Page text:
EHR certification inspectors will be dropping in on hospitals like UN inspectors looking for WMDs, only they’ll be slightly less congenial.
Why is this a part of the overall plan? Is this planned failure? Do they have reason to believe that a certain percentage of EHRs will fail the inspection?
Of course they do.
Permit me to begin with a C-Suite IQ test. Given the choice would you rather have:
- A certified EHR that resulted in a productivity loss of 20%
- An uncertified EHR that resulted in a productivity gain
Let’s describe two failure types; certification and Full test. The certification test, by definition, is necessary. The Full test is both necessary and sufficient. It is possible to pass certification without passing the Full test. Therefore, the Full test is a stricter test. Build out to pass the Full test, and by default, one should pass the Certification test.
What is the full test? Same as always. Fully functional, on time, within budget, and user accepted. Functional, for purposes of this discussion includes updated workflows, change management, and interoperability, and a slew of other deliverables.
Here’s what can be concluded just based on the facts.
Fact: One-third to two-thirds of EHRs are listed as having failed—this statistic will get smaller over time.
Opinion: The reason the failure rate will get smaller is that the failure rate will be artificially diluted by a large number of successful small-sized implementations. Large implementations, those have far-reaching footprints for their outpatient doctors, Rhios, and other interfaces requiring interoperability will continue to fail if their PMO is driving for certification. (Feel free to add meaningful use to the narrative, it doesn’t change the result.)
Fact: Most large, complex, expensive IT projects fail—they just do. This statistic has remained constant for years, and it is higher than the percentage of EHR projects that have failed. Even a fairly high percentage of those projects which set out to pass the Full test.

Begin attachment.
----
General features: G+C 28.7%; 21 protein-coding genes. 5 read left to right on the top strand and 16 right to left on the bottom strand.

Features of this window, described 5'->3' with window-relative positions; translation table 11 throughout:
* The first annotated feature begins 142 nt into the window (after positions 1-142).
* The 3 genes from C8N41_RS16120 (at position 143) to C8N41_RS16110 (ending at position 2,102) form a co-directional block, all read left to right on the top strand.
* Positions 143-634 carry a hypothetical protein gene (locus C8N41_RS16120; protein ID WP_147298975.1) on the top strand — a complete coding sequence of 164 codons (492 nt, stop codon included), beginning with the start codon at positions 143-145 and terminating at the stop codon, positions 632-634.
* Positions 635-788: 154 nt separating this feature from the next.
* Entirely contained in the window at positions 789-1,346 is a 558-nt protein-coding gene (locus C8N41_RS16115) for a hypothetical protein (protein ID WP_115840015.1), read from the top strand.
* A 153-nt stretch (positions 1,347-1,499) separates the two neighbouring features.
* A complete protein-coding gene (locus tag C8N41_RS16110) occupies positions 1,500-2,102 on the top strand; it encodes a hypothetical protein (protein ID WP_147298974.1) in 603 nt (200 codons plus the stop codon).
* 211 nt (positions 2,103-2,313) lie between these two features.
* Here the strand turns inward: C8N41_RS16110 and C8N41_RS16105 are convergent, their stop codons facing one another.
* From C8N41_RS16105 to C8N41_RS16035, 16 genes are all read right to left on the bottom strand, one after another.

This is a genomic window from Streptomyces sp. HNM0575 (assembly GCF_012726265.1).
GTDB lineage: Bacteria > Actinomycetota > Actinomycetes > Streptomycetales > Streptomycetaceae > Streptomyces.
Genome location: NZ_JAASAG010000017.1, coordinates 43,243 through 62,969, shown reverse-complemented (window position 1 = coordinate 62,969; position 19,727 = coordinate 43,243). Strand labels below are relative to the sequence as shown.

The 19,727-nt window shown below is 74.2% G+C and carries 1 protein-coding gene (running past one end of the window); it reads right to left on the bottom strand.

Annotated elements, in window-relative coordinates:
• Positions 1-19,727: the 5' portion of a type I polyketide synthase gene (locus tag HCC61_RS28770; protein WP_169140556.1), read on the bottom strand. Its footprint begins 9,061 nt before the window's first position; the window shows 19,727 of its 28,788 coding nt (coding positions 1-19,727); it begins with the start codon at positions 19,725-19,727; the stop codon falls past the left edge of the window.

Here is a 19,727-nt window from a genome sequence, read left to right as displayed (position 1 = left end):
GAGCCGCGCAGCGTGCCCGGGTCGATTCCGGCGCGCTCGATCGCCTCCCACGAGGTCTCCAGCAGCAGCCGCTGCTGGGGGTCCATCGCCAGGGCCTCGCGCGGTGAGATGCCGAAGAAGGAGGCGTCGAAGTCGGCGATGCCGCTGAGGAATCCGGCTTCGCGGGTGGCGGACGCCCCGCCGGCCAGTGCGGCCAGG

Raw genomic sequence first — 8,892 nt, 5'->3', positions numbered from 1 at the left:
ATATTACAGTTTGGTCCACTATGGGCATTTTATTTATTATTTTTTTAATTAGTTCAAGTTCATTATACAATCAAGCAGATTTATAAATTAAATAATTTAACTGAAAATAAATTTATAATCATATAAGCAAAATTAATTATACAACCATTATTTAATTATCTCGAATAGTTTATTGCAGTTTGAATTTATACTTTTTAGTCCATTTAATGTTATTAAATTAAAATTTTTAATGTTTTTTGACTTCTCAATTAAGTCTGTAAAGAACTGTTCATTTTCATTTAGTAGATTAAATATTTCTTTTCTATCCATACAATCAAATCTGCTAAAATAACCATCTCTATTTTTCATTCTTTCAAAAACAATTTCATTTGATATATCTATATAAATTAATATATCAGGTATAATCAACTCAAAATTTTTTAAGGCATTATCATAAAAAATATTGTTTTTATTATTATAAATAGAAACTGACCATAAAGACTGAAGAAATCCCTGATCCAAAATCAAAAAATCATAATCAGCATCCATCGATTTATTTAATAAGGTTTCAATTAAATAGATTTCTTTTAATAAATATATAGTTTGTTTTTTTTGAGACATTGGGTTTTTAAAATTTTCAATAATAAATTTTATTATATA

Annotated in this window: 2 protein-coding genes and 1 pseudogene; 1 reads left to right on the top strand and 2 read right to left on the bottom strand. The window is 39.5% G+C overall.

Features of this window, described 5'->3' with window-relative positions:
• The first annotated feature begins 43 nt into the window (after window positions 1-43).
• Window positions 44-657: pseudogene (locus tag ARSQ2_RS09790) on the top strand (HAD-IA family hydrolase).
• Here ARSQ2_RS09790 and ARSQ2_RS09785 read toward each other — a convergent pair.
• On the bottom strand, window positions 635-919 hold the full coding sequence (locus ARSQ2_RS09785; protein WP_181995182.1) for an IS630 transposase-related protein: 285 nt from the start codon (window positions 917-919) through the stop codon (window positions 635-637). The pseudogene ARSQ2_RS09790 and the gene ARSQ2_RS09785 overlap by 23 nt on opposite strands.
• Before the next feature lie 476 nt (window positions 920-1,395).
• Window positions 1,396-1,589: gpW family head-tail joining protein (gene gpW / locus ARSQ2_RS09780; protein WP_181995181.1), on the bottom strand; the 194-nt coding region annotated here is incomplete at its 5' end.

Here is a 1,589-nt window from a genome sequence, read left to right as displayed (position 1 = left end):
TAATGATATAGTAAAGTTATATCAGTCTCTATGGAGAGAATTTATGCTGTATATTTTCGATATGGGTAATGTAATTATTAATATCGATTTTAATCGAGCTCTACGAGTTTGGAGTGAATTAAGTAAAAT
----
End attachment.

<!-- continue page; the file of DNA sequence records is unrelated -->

Opinion: Failure rate for large EHR projects—let’s say those above $10,000,000 (if you don’t like that number, pick your own)—as measured by the Full test, will fail at or above the rate for non-EHR IT projects.)
Bleak? You bet. Insurmountable? Doesn’t have to be.
What can you do to improve your chances of success? Find, hire, invent a killer PMO executive out of whole cloth who knows the EHR Fail Safe Points. EHR Fail Safe Points? The points, which if crossed unsuccessfully, place serious doubt about the project’s ability to pass the Full test. The points which will cause success factors to be redefined, and cause one or more big requirements—time, budget, functionality—to be sacrificed.
This person need not and perhaps should not be the CMIO, the CIO, or an MD. They need not have a slew of EHR implementation merit badges. The people who led the Skunk Works had had zero experience managing the types of planes and rockets they built. They were leaders, they were idea people, they were people who knew how to choose among many alternatives and would not be trapped between two.
The person need not be extremely conversant in the technical or functional intricacies of EMR. Those skills are needed—in spades—and you need to budget for them. The person you are looking for must be able to look you in the eye and convince you that they can do this; that they can lead, that these projects are their raison d’etre. They will ride heard over the requirements, the selection process, the vendors, the users, and the various teams that comprise the PMO.
A certified EHR is all it never was.
What do you think?